specifically found that appellant’s marijuana use was a precursor to further
unlawful behavior. Although appellant’s
contact with minors in his friends’ home was “supervised,” he also made
unsolicited, suggestive comments to a minor working in a grocery store. The occurrence of these circumstances makes
appellant’s case unlike Young and
other cases examining the need for recent overt conduct. In addition, appellant was involved in treatment
from 1998 to 2001; although appellant’s completion of treatment is a
consideration against findings of risk of future harmful conduct, the
occurrence also lessens the impact of the lack of convictions for sexual
offenses during that period because the treatment created an “artificial
environment.” In re Bobo, 376 N.W.2d 429, 432 (
With similar reference to his absence of convictions for sexual misconduct since 1998, appellant disputes the district court’s findings under the sexual psychopathic personality and sexually dangerous person statutes. Specifically, appellant argues that he cannot possess “an utter lack of power to control [his] sexual impulses,” as required by Minn. Stat. § 253B.02, subd. 18b, in light of the absence of evidence of more recent sexual misconduct. Similarly, appellant argues that he cannot be “highly likely” to reoffend, as required by Minn. Stat. § 253B.02, subd. 18c, under Linehan IV, 594 N.W.2d at 876, because of his offense-free period.
Appellant’s conditional release violations support the expert testimony and the district court’s findings, detailed later in this opinion. And no caselaw indicates that a period of time between convictions for sexual offenses compels a finding of an ability to control sexual impulses or a finding that appellant is not highly likely to reoffend. Appellant’s argument that there is insufficient evidence of his future dangerousness fails.
Appellant also challenges his commitment as a psychopathic personality on the grounds that his sexual offenses were not violent. Caselaw does not support appellant’s argument. See In re Rickmyer, 519 N.W.2d 188, 190 (Minn. 1994) (holding that a sex offender’s behavior must cause “a substantial likelihood of serious physical or mental harm” in order to affirm a commitment); In re Preston, 629 N.W.2d 104, 113 (Minn. App. 2001) (upholding a commitment on the grounds that the appellant’s behavior was “so egregious so as to create the substantial likelihood of physical or mental harm”) (quotation omitted). Appellant’s arguments overlook the evidence of prolonged suffering experienced by children who are victims of sexual offenses like his. The experts testified about the substantial harm appellant’s victims are likely to experience. Appellant’s argument fails.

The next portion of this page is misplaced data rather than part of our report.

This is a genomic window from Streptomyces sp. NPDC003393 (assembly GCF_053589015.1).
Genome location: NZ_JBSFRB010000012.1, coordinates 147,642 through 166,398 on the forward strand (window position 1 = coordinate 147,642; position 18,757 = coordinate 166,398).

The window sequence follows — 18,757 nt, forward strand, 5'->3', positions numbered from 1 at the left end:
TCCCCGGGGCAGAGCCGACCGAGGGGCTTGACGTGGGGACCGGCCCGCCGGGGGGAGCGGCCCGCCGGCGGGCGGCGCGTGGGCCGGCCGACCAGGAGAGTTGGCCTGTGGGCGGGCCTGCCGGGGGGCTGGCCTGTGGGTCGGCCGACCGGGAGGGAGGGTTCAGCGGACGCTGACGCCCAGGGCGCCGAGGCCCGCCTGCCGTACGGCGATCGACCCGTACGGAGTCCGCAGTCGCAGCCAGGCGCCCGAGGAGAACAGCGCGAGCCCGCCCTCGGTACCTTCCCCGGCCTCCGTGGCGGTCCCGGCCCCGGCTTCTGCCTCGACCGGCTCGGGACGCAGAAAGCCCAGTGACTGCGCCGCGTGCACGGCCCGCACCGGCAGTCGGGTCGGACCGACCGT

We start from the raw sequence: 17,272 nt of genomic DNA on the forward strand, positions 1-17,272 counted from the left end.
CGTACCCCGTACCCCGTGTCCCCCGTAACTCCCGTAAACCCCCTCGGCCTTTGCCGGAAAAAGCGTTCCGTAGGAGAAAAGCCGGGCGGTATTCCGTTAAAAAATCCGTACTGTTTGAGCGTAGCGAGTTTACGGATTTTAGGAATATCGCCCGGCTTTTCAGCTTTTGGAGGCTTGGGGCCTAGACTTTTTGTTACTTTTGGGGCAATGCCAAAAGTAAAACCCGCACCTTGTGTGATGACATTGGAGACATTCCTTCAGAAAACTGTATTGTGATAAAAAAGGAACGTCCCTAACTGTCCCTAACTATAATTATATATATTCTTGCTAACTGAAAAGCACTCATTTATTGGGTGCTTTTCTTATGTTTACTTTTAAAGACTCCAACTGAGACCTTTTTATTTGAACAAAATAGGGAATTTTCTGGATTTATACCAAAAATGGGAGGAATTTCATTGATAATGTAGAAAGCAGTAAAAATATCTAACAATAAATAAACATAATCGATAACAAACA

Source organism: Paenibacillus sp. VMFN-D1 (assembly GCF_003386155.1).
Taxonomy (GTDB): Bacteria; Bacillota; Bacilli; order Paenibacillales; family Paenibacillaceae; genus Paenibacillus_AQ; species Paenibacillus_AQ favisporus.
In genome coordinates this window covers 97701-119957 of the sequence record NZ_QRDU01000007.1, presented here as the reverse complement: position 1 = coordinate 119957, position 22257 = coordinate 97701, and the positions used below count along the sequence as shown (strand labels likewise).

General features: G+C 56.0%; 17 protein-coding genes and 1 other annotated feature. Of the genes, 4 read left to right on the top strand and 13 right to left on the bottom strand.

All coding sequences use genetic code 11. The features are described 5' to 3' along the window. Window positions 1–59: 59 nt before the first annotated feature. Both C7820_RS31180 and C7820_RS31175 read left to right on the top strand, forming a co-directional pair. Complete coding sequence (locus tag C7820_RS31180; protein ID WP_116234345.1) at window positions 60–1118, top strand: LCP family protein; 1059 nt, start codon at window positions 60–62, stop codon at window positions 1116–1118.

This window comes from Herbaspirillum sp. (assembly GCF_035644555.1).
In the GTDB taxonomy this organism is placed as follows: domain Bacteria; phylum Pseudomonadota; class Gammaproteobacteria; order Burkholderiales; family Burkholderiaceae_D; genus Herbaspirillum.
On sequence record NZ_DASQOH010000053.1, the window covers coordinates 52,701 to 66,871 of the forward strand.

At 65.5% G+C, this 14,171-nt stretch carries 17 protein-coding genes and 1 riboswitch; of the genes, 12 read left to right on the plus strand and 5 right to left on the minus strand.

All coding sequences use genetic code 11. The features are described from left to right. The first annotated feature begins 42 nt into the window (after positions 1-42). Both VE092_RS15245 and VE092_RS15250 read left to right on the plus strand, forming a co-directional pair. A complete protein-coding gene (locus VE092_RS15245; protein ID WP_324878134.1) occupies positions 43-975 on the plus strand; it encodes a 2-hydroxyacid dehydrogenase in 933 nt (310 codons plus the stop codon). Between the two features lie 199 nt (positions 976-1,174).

Appellant makes no other particular objections to the sufficiency of the district court’s findings or the evidence to support them. Overall, the record supports the district court’s determinations that appellant is both a sexually dangerous person and a psychopathic personality. All three experts offered testimony supporting the district court’s finding that appellant has “an utter lack of power to control” his sexual impulses. Experts Dr. Linda Marshall and Dr. Rosemary Linderman offered testimony supporting the district court’s finding that appellant is “highly likely” to commit harmful sexual acts in the future.
A third expert,
* Retired judge of the Minnesota Court of Appeals, serving by appointment pursuant to Minn. Const. art. VI, § 10.